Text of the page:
According to Estatelearning, the eighteenth century in England was a century of supreme intellectual and literary wealth, of profound social (just think of the first industrial revolution) and cultural upheavals, which made it a crucial century for modern culture, and not only for English. The rise and affirmation of a new social class, the mercantilist bourgeoisie, favored or even determined the genesis and development of new literary genres such as the novel and the essay, as well as the slow reversal of the neoclassical ideals in which it recognized itself. and the ruling class entrenched itself for a few decades before gradually surrendering to the new romantic sensibility, which in England was already in full force at the turn of the century. The overthrow could not have been more complete, nor is the vastness of the phenomena more complex or the literary casuistry richer.
The most complete expression of neoclassicism, that of A. Pope (1688-1744) and, theoretically, of S. Johnson (1709-84), the literary arbiter of the period immortalized in the biography of J. Boswell (1740-95), is already contradicted by their mature works – the Dunciad in the first case, Rasselas in the other – and by the disintegrating and negating fury that animates the masterpieces of J. Swift (1667-1745). The vogue of the burlesque genre as it had manifested itself in J. Gay was enough to unhinge it (1685-1732), the progressive affirmation of sentimental comedy and the first manifestations of bourgeois drama. Against the courtly, enlightened and reasoning culture of the court and the upper classes, a new form of bourgeois culture was thus taking hold which expressed the ideals and nourished the expectations of the new class of merchants and which had the greatest strengths in the essay and in the novel. The former thrived in newspapers such as The Tatler and The Spectator, to which the names of Sir R. Steele (1672-1729) and J. Addison are inextricably linked. (1672-1719), and which are a bit like the mirror of the customs of the time. The eighteenth-century novel, in turn, by reconnecting itself to seventeenth-century diaristics and essays of a character, and skipping the epic-chivalric or pastoral experience, set itself from the beginning as an attempt to immediately mirror reality and lived life, finding in D. De Foe (ca. 1660-1731) the impulse and the practice of circumstantial realism, in S. Richardson (1689-1761) the epistolary model and in H. Fielding (1707-54) the commitment to a total representation of the society of the time.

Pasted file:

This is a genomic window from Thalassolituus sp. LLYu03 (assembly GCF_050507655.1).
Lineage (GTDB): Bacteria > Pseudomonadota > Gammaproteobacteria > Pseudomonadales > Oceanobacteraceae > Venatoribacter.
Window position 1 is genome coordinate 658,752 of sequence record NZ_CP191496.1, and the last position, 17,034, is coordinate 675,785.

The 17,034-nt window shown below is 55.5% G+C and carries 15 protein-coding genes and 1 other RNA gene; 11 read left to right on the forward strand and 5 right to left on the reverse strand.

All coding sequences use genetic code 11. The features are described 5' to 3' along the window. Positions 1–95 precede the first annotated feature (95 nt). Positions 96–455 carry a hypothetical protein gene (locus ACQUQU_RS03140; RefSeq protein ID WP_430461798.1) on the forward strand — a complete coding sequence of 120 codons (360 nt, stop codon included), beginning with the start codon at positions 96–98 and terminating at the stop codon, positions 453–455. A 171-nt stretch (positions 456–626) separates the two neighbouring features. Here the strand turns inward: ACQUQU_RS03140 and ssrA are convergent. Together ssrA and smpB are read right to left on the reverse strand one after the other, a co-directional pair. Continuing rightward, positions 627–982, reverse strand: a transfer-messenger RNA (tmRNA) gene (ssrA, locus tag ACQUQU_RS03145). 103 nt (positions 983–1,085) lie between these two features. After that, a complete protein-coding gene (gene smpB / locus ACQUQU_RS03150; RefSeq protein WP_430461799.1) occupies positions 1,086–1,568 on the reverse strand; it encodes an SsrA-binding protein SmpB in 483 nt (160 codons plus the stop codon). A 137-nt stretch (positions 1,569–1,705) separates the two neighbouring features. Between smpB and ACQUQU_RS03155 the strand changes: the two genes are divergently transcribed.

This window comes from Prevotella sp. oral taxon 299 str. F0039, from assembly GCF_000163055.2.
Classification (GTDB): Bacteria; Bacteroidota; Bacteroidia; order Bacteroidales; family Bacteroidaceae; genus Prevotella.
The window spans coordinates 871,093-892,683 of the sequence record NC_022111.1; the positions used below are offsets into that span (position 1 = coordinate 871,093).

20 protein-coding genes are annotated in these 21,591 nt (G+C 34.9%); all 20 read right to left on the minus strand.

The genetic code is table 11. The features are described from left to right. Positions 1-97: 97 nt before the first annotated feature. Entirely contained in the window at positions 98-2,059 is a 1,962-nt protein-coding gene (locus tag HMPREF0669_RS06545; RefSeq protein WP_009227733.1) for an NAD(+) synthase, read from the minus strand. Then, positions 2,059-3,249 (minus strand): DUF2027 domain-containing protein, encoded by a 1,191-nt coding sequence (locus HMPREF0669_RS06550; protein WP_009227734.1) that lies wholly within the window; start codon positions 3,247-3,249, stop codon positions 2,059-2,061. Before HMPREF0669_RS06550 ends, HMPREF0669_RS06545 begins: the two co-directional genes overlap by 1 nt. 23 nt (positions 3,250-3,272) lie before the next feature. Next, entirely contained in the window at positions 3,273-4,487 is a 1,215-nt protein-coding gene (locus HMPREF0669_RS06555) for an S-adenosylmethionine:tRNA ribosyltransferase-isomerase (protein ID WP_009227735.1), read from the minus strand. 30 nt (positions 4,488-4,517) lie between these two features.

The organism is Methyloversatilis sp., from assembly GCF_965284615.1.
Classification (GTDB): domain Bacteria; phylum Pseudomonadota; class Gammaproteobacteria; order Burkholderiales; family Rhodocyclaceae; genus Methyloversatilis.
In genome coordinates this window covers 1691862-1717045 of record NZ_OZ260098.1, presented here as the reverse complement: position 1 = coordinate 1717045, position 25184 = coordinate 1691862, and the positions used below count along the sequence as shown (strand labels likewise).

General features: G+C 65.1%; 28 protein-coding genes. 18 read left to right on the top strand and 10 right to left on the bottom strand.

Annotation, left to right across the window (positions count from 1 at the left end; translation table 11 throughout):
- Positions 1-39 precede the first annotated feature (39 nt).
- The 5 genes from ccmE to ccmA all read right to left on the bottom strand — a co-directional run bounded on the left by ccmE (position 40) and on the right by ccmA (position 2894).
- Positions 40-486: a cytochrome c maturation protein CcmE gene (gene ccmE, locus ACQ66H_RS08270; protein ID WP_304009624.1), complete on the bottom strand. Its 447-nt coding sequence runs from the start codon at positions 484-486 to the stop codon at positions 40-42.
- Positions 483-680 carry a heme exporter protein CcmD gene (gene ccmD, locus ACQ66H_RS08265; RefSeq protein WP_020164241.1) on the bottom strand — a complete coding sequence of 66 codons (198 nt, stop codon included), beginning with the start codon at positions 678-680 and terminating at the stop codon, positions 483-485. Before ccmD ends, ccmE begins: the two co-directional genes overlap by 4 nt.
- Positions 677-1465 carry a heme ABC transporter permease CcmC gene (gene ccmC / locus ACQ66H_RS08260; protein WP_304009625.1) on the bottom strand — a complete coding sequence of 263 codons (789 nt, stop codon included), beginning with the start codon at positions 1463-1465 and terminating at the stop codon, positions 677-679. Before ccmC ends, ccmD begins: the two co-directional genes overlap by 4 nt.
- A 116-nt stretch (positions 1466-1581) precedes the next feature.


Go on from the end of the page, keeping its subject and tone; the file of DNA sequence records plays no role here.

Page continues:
The robustness, sometimes ribald, of the first was counterpointed by psychological casuistry and the moralistic-sentimental tendency of the second: both found their crowning glory in Fielding, the only one of the three who had a certain culture and who formal and structural problem of the novel, linking it to the model of the epic. But precisely because of that turbulent variability that was characteristic of the century, as soon as the new genre had reached and implemented its own form, which it consolidated in the novels of O. Goldsmith (1728-74) and TG Smollett (1721-71), it immediately became overturned and shattered by the intervention of the most original narrator of the period, that L. Sterne (1713-68) to which the definitive consecration of sensitivity (and sentimentality), of the psychological vibration that replaces the dominion of reason, is due in the eighteenth century. The troubled fate of the novel was sealed ever since. And if in the field of theater the anti-sentimental reaction of the aforementioned Goldsmith led to a revival of the brilliant comedy that found its greatest representative in RBB Sheridan (1751-1816), also in the field of poetry the sentimental taste and the elegiac tendency gained the upper hand., opening the doors to a taste that was already pre-romantic. The change in sensitivity is already noticeable in J. Thomson (1700-48); but it is above all in the sepulchral poetry of E. Young (1683-1765) and of the famous one Th. Gray (1716-71), in the elegiac and “nocturnal” vibrations of W. Collins (1721-59) and in the rediscovery of the medieval and barbaric theme of the historical past, which unites these two last poets, that pre-romanticism is already evident. In support of the new taste were the theories discussed by E. Burke (1729-97) in the Philosophical Inquiry into the Origin of Our Ideas on the Sublime and Beautiful (1756; Philosophical investigation into the origin of our ideas of the sublime and the beautiful), the discovery of the Songs of Ossian by J. Macpherson (1736-96), the rediscovery of medieval ballads by Th. Percy (1729-1811); parallel phenomena were the manifestations of primitivism and exoticism found in W. Beckford (1760-1844) and H. Walpole (1717-97), to whom the vogue for the “black” novel is also due. continued uninterrupted to full romance. Totally pre-romantic, due to their mixture of new sensitivity and traditional poetic forms, of complete adherence to nature and still eighteenth-century language, of the taste for everyday life and unpaid tensions of overcoming, of peasant realism and sentimental wealth, poets like W. Cowper (1731) appear. -1800), G. Crabbe (1754-1832) and the Scotsman R. Burns (1759-96), through which the love of the fields and the longing for freedom, the fullness of the sensual man and the joy of direct contact with nature speak, recreated in the form of the song and in a language dialectal that has an immediate grip on reality. In Burns there are already the tremors and instances brought by the French Revolution (the liberating and terrible event with which the century awakens to new life), tremors and instances that also run through the early work of W. Blake (1757-1827), with which one truly arrives at the threshold or in the real penetrals of romanticism.